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Lithuanian Commerce Corporation, Ltd. v. Sara Lee Hosiery

214 F. Supp.2d 453 (D. N.J. 2002)

FRAUD— Legal fraud must be proven by clear and convincing evidence.

A pantyhose distributor brought suit against the manufacturer. One of its claims was based on legal fraud. As a result, the Court was required to answer a question that it described as “elegant in its deceptive simplicity: What is the standard of proof that governs an action for legal fraud in New Jersey, that is, must legal fraud be proven by ‘preponderance of evidence,’ or by ‘clear and convincing evidence?” The Court discovered two distinct lines of cases, with contradictory holdings. One line of cases, largely citing to a Third Circuit Opinion, conclude “that while the clear and convincing standard of proof applies to claims of equitable fraud, the preponderance of the evidence standard applies to claims of legal fraud.” The other line of cases largely citing a New Jersey Superior Court Appellate Division that held “that claims of legal fraud must be proven by ‘clear and convincing evidence.’” After considering cases in both lines of reasoning, the Court concluded that “[t]he weight of authority supports the conclusion that claims of legal fraud in New Jersey must be proven by clear and convincing evidence.” In effect, the Court held that the line of cases following the Third Circuit’s view had “been undermined by several lines of authority which [had] developed since the filing” of the seminal opinion at the core of that line of cases. Consequently, by looking at the currentness of the various cases and the trend of the opinions, the Court reached its conclusion that the appropriate standard was “clear and convincing evidence.”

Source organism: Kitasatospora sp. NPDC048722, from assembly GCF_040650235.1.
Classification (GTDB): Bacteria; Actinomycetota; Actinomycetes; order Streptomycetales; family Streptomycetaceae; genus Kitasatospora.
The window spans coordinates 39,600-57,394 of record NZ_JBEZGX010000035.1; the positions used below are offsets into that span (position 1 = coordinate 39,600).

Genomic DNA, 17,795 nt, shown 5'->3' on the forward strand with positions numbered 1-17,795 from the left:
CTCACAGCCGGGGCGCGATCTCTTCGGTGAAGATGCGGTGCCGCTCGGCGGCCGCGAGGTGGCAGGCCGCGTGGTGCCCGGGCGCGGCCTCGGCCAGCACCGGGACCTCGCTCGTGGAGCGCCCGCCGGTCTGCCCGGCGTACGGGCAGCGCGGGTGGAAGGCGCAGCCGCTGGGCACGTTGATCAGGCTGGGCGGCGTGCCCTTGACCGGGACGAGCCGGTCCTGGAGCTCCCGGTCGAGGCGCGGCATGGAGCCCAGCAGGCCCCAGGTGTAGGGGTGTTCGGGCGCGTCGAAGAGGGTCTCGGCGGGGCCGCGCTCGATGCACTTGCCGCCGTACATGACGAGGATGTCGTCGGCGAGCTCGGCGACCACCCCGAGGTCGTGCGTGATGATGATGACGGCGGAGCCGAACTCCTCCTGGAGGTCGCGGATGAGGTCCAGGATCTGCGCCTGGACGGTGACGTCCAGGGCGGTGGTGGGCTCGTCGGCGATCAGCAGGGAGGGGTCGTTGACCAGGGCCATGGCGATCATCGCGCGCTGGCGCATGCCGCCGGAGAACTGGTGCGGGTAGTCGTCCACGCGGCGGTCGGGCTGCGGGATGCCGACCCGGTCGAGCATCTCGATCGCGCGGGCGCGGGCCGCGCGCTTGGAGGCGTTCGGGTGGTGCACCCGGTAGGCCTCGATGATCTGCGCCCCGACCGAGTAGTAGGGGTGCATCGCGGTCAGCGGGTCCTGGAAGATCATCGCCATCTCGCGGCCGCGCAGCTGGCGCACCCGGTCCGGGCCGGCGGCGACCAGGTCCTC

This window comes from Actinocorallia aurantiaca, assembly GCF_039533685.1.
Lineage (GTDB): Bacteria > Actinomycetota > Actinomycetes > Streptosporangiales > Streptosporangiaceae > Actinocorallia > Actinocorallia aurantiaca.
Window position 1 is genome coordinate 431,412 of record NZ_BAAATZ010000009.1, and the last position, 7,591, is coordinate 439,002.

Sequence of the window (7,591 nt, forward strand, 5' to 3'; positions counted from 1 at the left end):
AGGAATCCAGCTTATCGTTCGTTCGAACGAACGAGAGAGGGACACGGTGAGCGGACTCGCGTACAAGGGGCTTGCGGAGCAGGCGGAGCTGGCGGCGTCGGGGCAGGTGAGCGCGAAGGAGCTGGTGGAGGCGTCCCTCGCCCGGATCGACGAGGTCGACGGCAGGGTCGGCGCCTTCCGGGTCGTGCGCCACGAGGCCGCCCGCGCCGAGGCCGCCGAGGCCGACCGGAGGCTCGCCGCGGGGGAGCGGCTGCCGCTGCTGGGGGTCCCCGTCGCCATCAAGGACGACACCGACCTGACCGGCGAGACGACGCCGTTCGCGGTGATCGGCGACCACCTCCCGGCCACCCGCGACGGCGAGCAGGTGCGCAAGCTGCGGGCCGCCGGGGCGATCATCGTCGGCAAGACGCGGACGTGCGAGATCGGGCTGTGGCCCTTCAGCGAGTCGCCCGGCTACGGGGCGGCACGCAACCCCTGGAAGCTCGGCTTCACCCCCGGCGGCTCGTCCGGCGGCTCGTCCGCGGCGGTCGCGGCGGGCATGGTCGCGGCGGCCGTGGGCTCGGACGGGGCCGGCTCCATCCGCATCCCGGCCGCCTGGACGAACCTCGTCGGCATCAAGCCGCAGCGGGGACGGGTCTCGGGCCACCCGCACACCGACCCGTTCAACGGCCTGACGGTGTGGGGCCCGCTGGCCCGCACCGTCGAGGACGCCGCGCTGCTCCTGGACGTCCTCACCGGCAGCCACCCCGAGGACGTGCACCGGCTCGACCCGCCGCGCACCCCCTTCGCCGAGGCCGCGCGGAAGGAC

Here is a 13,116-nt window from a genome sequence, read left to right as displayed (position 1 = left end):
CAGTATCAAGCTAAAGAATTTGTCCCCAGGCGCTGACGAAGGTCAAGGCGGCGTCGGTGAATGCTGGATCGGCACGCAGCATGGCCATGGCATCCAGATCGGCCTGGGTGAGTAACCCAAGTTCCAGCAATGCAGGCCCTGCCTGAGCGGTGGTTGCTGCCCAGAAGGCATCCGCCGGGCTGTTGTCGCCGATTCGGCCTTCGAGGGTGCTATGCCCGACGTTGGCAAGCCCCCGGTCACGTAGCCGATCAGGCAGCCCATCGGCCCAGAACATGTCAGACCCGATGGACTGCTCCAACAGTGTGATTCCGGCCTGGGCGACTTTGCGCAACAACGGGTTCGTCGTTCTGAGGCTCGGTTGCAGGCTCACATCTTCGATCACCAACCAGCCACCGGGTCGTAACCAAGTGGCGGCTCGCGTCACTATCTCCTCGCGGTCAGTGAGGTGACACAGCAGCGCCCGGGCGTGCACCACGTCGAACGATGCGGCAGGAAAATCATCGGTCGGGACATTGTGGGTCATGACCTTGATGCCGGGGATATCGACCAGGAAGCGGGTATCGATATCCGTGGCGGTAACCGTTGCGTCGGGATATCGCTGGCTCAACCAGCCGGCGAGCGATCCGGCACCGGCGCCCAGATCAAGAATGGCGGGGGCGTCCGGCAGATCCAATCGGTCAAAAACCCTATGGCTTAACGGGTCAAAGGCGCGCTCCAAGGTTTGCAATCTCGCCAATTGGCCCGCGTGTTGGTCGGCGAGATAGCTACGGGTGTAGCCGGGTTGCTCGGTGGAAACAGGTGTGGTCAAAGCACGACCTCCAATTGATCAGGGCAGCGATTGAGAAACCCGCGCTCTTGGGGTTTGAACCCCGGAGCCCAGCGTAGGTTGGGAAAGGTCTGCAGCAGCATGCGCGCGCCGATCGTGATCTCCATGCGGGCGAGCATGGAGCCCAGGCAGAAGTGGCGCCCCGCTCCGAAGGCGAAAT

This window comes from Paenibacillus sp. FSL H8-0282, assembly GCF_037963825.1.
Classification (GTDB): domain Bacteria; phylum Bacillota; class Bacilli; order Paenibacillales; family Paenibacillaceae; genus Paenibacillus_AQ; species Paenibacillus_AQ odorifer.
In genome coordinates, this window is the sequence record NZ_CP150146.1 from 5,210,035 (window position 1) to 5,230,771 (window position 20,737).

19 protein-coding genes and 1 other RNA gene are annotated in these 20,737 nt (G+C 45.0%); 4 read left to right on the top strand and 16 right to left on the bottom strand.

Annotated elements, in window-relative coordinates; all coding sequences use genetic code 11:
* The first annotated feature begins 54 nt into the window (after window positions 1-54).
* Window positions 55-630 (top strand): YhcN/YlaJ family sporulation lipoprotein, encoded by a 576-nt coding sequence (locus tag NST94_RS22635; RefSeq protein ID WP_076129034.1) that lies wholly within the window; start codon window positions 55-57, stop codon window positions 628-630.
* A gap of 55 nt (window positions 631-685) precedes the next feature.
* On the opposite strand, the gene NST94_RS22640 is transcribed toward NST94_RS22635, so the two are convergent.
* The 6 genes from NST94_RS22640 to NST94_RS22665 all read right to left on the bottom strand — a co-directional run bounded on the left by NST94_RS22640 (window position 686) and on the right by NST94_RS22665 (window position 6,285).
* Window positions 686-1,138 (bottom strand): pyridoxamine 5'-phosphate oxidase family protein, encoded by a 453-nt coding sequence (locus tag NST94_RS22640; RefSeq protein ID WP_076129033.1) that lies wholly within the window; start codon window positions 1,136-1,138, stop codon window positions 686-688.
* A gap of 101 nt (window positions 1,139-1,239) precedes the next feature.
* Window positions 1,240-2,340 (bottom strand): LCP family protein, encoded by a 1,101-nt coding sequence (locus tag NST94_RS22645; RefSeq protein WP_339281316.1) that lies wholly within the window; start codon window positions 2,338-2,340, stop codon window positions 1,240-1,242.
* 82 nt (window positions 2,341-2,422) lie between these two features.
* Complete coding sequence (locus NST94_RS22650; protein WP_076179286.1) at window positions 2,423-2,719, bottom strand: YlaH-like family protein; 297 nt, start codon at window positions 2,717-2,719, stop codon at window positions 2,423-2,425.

Another issue raised was whether a statement about the value of merchandise can create an express warranty under the Uniform Commercial Code. A relevant section of the UCC provides, in pertinent part: “[I]t is not necessary to the creation of an express warranty that the seller use formal words such as ‘warrant’ or ‘guarantee’ or that he have a specific intention to make a warranty, but an affirmation merely of the value of the goods or a statement purporting to be merely the seller’s opinion or commendation of the goods does not create a warranty.” Thus, “in contracts for the sale of goods governed by New Jersey’s U.C.C., a seller’s statement about the value of goods cannot create a warranty.”


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